It’s unclear what kind of impact Linux apps (more on those in a minute) will have on system performance, but it can’t hurt to have more RAM. With the Pixelbook, users are given the option of 8GB and 16GB, depending on configuration. And unfortunately, the 16GB setup is only available in the priciest configuration – a Pixelbook with an Intel Core i7, 16GB of RAM, and 512GB of storage will cost you a whopping $1,649.
For the Google Pixelbook 2, we’d love to see 16GB of RAM across more configurations, and not just for anyone with deep pockets.
There’s not a lot of room for improvement when it comes to the Pixelbook’s display. The 12.3-inch screen, with a resolution of 2,400 x 1,600 pixels and 3:2 aspect ratio, is certainly easy on the eyes.
However, according to Evan Blass, the new Pixelbook will have smaller bezels around the screen. If that is indeed the case, then expanding the size of the display while leaving the overall size of the Pixelbook the same is something we’ll welcome with open arms.
The 3:2 aspect ratio should stay though. It looks good in landscape and portrait, as well as lends itself to displaying books, magazines and movies in a natural-feeling layout. It also makes for a more sensible experience when using the stylus on the Pixelbook’s display for notes or sketches.
Better battery life
Google advertises the Pixelbook as having a battery life that lasts all day, but that’s a subjective measurement. Our tests have shown the battery to not quite hit that mark, which isn’t all that uncommon.
So, we’d like to see both better power efficiency and more battery juice out of its successor. Perhaps software improvements could improve power efficiency, like Microsoft has done with its Battery Saver feature in Windows 10.
Linux goes official
Project Crostini for Chrome OS is bringing official support for Linux apps. Currently, the project is only available to users who are brave enough to run Chrome OS in developer mode.
Google is constantly updating the project as it gets closer to official public release. We can’t think of a better time to officially launch a major feature such as this than along with brand new hardware.
Smart Lock is a handy feature, utilizing a paired Android phone’s fingerprint sensor to unlock a Chrome OS device when the two devices are close to each other. But, picking up the phone to unlock a computer is still a lengthier process than using a fingerprint reader on the computer itself.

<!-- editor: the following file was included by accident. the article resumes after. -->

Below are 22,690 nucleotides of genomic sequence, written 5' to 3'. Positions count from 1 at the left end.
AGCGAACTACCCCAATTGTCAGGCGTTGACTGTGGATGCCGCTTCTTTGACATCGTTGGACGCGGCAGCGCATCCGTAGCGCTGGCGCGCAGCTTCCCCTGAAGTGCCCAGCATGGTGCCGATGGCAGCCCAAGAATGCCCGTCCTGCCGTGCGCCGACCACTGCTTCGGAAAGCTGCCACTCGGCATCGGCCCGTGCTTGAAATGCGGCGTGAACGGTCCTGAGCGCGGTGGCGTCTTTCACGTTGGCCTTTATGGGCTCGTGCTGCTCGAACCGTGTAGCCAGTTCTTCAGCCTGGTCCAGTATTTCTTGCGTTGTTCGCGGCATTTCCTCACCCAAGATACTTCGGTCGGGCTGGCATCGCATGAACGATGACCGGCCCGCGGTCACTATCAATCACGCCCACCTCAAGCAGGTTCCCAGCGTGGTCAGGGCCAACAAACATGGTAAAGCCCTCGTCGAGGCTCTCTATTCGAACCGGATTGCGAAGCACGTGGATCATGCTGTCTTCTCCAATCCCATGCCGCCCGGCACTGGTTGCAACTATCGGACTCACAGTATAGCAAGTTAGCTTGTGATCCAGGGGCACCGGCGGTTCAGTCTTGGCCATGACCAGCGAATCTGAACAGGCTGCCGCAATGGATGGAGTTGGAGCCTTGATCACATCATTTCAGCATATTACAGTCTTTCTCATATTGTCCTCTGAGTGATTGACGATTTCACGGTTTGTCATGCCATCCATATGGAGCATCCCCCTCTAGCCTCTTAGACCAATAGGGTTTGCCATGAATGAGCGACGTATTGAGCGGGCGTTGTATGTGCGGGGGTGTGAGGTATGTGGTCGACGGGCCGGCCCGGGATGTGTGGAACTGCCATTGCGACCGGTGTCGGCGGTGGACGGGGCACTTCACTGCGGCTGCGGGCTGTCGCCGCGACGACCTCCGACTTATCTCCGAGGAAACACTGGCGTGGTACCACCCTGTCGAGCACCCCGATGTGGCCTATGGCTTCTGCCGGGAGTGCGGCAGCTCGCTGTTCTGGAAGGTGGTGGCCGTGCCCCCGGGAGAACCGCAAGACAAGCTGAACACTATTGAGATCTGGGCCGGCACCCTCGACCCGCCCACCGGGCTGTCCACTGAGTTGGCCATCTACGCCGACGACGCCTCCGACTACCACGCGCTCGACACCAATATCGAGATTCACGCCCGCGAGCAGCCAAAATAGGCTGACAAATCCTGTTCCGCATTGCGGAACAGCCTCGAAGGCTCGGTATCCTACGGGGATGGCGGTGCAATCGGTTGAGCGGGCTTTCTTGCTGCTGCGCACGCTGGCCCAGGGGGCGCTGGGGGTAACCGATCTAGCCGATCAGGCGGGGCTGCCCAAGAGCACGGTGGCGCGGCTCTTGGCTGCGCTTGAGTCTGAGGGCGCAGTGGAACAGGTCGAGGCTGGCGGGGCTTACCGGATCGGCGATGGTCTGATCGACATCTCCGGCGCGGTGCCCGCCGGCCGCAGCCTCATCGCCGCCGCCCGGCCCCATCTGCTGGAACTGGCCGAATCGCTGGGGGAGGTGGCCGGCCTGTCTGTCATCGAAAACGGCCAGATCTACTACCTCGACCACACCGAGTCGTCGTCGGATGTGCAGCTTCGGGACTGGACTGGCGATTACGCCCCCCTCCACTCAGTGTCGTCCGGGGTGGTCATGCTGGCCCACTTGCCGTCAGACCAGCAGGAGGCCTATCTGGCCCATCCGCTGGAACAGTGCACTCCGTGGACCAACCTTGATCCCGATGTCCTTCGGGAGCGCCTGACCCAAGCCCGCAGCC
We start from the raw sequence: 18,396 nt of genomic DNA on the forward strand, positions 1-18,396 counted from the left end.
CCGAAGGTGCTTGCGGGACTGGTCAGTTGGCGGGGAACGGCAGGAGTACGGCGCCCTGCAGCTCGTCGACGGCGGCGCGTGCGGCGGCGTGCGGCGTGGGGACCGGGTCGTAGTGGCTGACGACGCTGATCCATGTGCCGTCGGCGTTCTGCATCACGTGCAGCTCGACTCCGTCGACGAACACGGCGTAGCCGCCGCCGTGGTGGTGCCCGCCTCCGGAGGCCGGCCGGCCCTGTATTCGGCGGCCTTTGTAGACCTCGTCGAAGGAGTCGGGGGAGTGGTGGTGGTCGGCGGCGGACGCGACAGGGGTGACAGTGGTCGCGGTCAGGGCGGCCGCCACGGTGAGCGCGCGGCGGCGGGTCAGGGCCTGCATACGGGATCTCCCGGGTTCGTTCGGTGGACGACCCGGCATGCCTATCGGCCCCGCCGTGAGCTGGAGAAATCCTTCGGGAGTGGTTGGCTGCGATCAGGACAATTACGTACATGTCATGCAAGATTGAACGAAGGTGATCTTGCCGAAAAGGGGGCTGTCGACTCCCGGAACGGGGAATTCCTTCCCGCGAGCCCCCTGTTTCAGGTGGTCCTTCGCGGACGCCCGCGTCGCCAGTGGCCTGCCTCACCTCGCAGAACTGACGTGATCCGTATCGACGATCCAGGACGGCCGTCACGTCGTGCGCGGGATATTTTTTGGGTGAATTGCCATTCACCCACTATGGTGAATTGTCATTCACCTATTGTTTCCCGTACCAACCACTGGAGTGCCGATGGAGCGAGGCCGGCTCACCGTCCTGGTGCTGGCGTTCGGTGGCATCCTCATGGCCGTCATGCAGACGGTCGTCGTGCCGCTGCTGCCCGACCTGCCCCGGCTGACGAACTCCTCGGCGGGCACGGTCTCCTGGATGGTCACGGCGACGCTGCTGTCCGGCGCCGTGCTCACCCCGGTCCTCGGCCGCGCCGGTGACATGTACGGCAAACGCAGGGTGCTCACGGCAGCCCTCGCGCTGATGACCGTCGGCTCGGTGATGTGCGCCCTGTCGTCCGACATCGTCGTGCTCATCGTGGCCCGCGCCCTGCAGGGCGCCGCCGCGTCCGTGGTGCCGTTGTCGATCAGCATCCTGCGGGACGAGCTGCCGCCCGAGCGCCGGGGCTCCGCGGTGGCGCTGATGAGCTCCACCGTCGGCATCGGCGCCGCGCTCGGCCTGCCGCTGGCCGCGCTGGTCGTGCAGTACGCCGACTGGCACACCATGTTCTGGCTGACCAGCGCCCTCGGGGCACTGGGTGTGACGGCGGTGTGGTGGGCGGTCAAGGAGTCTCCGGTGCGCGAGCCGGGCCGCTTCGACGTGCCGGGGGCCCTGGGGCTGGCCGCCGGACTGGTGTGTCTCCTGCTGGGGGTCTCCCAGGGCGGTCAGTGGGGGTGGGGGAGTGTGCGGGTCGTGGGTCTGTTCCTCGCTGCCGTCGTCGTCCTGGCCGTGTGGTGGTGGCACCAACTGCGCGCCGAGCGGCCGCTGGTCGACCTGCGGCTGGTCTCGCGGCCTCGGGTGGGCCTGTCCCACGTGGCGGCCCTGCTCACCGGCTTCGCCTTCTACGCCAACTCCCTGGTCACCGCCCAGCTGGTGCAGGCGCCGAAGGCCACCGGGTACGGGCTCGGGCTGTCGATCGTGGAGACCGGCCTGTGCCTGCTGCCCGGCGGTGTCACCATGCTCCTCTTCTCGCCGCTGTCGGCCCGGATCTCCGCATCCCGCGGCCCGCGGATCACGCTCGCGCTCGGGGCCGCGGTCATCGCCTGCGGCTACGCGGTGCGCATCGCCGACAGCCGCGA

If the current design remains relatively unchanged, Google could place the reader near the power button on the left side. This provides access to the scanner, regardless of orientation, which has already been done on countless 2-in-1 laptops.
Smart Display Mode
The Pixelbook was the first Chrome OS device to ship with a dedicated Google Assistant key. Eventually the Pixelbook was updated with the option to respond to hands-free commands, but only while unlocked and the screen turned on.
With the second Pixelbook, Google shouldimg take Assistant one step further by adding an always-listening feature, regardless of unlock status, and replicate a similar experience to that found on the Lenovo Smart Display.
Though the Pixelbook works with a stylus, it’ll still cost you an additional $99/£99 just to write or draw on your screen.
Arguably, jotting notes on the lock screen is very handy, but with the Pixelbook already sitting atop the pricing scale, including a pen at no extra cost isn’t too much to ask for … is it?
Ditch the palm rests
Have you seen what the white palm rests just below the keyboard look like only after a few months of use? It’s disgusting. The amount of dirt that shows is embarrassing, even after you’ve cleaned them.
Hopefully, if Google insists on utilizing a similar material, they use something that is either not white or has some level of dirt and grime resistance.
Regardless, come back to this page every now and then ahead of the possible launch for the latest Pixelbook 2 rumors and leaks.